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Beyond the dashboard, PerfHUD ES grabs, and processes, two distinct sets of data: Frame Debugger and Frame Profiler. These data-sets are complementary, and both are required to take full advantage of PerfHUD ES.
The Frame Debugger data is a complete capture of a single rendered frame (delimited by
eglSwapBuffers by default, or some other user-specified function if necessary). PerfHUD allows the user to scrub through the scene and examine state (geometry, texture, gl state, framebuffer contents, and shaders) for each submitted draw call. This data set does not include any timing information.
The Frame Profiler data contains detailed timing information captured from the running application.
In order to grab the Frame Profiler data, PerfHUD ES needs to repeatedly re-submit the current frame, instrumenting various aspects of the scene each time.
In order for this process to succeed, and for the data captured to match the Frame Debugger data, the application must be capable of entering some state such that it will re-render exactly the same scene every frame.
To facilitate this, we provide an egl extension to present Time Update APIs to the application. If an application uses this extension to drive its internal update, PerfHUD ES can interfere with the time presented to the application to effectively slow down, speed up, or fully pause the application. Generally, this allows PerfHUD ES to gather the myriad timing data-sets needed by the Frame Profiler.
Currently the process of identifying many of these issues involves manually scrubbing through the scene in the Frame-Debugger, while monitoring some appropriate view of the rendered data. Future plans are to automate much of this manual effort, by processing the scene and reporting a summary of status for each item (possibly along with recommendations to address specific problems).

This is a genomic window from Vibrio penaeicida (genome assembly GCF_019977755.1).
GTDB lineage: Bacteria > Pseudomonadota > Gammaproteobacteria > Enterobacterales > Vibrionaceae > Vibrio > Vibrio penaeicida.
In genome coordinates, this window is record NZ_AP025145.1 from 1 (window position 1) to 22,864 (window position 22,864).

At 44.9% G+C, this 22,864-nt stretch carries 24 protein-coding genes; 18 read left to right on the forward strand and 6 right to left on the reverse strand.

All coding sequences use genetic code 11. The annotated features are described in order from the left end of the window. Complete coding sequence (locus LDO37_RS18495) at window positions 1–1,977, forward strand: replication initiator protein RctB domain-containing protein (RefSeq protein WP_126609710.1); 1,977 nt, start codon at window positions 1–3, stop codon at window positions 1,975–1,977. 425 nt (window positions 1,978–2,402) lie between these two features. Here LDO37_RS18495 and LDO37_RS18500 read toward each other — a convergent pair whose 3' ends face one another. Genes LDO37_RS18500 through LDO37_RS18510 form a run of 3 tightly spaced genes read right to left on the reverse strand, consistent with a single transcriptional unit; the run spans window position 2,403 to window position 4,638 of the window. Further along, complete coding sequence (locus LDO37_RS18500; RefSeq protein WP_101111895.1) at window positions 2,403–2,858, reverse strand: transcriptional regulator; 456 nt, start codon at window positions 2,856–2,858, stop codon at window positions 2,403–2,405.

The Bucket Definition view can show you how many unique shaders (programs) that the application uses. Check only the Shader State checkbox to view this list of buckets (in the central view).
Certain render states (for example, alpha-blending) can result in fragment shader recompilation (i.e., each application-provided fragment shader is actually an umbrella for the set of fragment-shaders generated from that particular shader, in combination with render-state). Check the Shader State and Raster State options to view these buckets.
The third option, Framebuffer Object, allows further breaking down of buckets based on the render target to which each draw call was submitted. Be aware, though, that this feature does not handle the case where a single FBO handle is dynamically re-attached to multiple sets of surfaces.
Whichever checkboxes are marked, selecting a bucket in the Bucket-List view displays the list of draw calls contributing to that bucket in the right-hand Draw Call view.
Both buckets and draw calls can be ordered by duration, allowing easy identification of key bottlenecks. Use this view to focus and drive your optimization effort.
For depth buffered scenes, a front-to-back draw order is always the most efficient.
Go to Frame Debugger -> Frame Scrubber.
Scrub through all draw calls in the scene. Verify that, for each rendered frame buffer, draw calls are dispatched in approximately front-to-back order, and that depth buffering is enabled (i.e., the depth buffer is updated as the scene is drawn).
The requirements to efficiently batch and simultaneously submit by increasing depth are conflicted.
Are off-screen/visible frame buffer's sensible sizes?
Don't clear surfaces redundantly. In particular, don't clear the color-buffer if every pixel will be written.
The most reliable way to identify
glClear calls, currently, is the following:
Explicitly disable the frame buffers that are not needed for the active render. For example, do not write stencil/depth, unless the written content is required and meaningful.
Keep track of GLES state in the application and only make the minimum GLES2 function calls required. This helps to reduce the intrusiveness of PerfHUD ES, and also reduces redundant application overhead.
Texture state is cached by the driver (filter mode, wrap mode). It isn't necessary to redundantly set this state for every draw call. This also applies to shader state; uniforms are cached per-shader once they are set.
Realistically, all applications will tend to submit some redundant state, and the overhead for this is negligible. However, the most common patterns of abuse are trivial to identify, and often involve very little engineering effort to resolve.
Alpha blending causes a read-modify write frame buffer access pattern, which reduces memory efficiency and overall fragment throughput. It's recommended that you use alpha-blending sparingly.
Discard (primarily used for alpha-test) disables our (efficient) early depth/stencil buffer write mechanism, reducing memory efficiency and overall fragment throughput. It's recommended that you use discard sparingly.
Backface cull helps to reduces overdraw significantly. It's recommended that you enable backface cull consistently, for as much of the scene as possible.
NVIDIA® GameWorks™ Documentation Rev. 1.0.200601 ©2014-2020. NVIDIA Corporation. All Rights Reserved.